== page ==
Human exploitation is rife in the plastic production line. People who are working in plastic factories (most commonly impoverished) are subjected to the toxic materials that constitute plastic daily. One study reports that women working in plastic factories are 400% more likely to suffer from breast cancer. In plastic producing factories in China, workers operate in terrible conditions. Not only are they working with toxic chemicals in the heat of a factory which can get as high as 31C but they tend to average a 68.3 hour week in these conditions — resulting in a monthly paycheque of around £337. This is something we would not stand for in the UK. So why are we letting it happen overseas for our plastic pleasures and conveniences?
Above all, I think it is important to ask what future do we want our children to live in? Of course, our everyday lives are busy and full of stresses. It is easy at times to not take environmental actions simply because we ‘don’t have time’. Heck, it’s an ongoing mental battle for us all! But at the end of the day, they are the ones that have to live through all of our consequences much longer than us. Do we want our children to live in a world where their Christmas toys were made at the detriment of somebody else’s life? Or a world where they can’t swim in the ocean because it is too toxic?
So if plastic is so bad, why do we still have it?
In short, one of the main reasons is that petrol usage in the plastic making process equates to 5% of national petroleum consumption. Oil companies are the most powerful in the world; it’s reported they spend 153mil a year to delay, control or block policies to tackle climate change.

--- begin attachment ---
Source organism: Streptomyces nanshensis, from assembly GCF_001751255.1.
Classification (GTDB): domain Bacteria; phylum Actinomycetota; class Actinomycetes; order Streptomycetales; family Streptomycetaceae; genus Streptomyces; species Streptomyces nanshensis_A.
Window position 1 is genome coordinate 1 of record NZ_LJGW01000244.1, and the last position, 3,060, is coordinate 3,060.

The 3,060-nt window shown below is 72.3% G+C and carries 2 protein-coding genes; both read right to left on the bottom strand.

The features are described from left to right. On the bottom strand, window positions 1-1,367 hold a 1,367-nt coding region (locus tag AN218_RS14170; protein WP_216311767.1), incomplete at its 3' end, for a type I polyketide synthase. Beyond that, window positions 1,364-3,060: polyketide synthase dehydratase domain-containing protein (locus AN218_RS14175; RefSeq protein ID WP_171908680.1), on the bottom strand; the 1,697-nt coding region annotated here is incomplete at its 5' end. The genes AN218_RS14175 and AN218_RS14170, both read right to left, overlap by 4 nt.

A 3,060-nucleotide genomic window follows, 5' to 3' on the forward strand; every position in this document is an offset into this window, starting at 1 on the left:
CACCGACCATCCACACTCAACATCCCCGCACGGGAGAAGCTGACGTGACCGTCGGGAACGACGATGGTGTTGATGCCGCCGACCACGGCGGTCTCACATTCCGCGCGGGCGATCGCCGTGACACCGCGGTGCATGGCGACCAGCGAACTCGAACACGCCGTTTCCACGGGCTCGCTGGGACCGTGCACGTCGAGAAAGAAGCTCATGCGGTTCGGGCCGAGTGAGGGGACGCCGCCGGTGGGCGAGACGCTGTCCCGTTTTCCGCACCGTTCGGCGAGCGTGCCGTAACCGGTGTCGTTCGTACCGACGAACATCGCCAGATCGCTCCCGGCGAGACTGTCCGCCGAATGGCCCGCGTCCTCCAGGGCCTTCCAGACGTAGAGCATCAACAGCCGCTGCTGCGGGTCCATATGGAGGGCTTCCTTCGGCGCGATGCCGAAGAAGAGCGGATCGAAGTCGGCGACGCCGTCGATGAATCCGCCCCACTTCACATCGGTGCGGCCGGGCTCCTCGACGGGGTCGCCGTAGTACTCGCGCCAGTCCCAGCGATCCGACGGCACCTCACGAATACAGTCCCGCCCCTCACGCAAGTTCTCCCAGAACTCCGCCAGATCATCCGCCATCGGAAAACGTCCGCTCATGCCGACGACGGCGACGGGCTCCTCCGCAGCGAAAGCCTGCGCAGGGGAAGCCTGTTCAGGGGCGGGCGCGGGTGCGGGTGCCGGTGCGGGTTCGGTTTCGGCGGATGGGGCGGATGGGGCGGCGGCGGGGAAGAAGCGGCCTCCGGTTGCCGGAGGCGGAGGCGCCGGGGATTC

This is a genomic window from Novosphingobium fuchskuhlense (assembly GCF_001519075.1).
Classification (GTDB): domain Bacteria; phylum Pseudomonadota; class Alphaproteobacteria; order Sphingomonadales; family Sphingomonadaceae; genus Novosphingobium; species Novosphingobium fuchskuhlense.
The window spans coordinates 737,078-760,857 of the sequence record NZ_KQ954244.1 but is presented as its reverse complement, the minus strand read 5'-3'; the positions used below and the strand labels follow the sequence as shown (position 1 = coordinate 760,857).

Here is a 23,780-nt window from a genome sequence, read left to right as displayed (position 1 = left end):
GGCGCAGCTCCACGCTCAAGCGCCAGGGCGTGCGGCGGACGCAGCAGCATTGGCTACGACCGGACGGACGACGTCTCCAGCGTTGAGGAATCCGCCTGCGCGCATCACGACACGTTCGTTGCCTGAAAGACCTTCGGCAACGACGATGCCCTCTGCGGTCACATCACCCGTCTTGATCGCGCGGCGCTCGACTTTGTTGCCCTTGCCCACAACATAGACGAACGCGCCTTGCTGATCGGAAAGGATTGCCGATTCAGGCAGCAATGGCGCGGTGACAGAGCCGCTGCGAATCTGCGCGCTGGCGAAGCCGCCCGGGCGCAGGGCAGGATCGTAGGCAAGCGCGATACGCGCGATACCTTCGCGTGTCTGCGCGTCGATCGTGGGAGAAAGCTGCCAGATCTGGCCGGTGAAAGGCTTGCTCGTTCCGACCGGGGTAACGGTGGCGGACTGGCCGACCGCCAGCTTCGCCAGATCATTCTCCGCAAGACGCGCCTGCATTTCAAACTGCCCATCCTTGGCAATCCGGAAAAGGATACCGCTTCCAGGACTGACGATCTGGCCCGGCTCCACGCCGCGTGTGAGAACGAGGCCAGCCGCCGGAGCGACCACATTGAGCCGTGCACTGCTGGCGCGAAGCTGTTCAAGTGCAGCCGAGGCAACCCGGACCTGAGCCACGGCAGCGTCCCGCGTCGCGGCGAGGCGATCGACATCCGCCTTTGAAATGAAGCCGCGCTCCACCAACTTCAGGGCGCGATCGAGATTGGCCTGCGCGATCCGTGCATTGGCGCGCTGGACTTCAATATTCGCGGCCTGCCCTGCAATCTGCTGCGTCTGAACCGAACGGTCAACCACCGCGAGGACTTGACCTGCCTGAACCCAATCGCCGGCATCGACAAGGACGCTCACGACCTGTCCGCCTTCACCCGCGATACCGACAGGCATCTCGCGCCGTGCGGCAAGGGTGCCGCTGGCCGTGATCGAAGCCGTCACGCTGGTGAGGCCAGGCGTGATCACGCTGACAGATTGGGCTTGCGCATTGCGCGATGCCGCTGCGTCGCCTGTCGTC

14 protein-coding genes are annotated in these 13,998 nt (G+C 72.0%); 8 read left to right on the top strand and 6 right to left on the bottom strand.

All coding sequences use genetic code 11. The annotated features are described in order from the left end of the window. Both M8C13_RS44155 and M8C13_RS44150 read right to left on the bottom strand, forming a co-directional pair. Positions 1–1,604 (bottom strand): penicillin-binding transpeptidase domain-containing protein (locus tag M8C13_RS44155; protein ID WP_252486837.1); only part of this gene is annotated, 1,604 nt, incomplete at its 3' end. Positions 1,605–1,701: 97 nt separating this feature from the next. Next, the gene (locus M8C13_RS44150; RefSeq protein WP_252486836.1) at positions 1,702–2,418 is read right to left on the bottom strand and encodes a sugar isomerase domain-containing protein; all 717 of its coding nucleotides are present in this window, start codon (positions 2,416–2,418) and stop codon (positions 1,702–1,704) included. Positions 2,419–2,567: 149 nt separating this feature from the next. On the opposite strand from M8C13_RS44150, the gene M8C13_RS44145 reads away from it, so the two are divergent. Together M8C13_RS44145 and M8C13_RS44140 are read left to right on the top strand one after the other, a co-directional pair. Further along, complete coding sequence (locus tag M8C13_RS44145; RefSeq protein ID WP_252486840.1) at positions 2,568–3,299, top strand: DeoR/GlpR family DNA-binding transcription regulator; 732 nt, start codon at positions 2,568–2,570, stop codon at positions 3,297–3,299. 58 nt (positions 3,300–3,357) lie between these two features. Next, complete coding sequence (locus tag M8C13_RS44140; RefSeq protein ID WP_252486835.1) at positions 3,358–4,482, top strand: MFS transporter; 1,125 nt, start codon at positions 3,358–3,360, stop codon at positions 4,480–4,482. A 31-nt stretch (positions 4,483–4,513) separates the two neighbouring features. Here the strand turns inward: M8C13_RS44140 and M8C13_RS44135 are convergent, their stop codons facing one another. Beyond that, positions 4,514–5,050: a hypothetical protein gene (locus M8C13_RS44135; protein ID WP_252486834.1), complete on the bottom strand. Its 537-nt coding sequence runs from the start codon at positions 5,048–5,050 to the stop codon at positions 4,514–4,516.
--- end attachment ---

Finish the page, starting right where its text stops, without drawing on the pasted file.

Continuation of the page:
So how do I make the change?
Begin by looking for plastic! Start training your eye to spot it. You will begin to notice how widespread it is in produce/products, supermarkets, cafes, parks etc.
Then realise YOUR power to make a difference. Understand that we have a choice. Every time we buy something with plastic, whether it is covered in plastic or made of plastic, we cast a vote of approval. Every time we decide to make a different choice, even if that means walking 10 minutes more to go to your local greengrocer, we cast a vote for change. We cast a vote for a better and cleaner future. Do not underestimate the power of your purchases! These oil cats’ language is money. They will go where the money flows. And if enough money starts flowing towards plastic-free or plastic alternative produce and products, they will follow the trend.
Above all, remember that it is about progress, not perfection. We don’t all have the same resources, whether that is time or money. Do your best in every way that is possible for you and don’t feel guilty about the things you can’t do - that doesn’t help anything!
Please see our download sheet for further tips on how to reduce your plastic footprint this holiday season.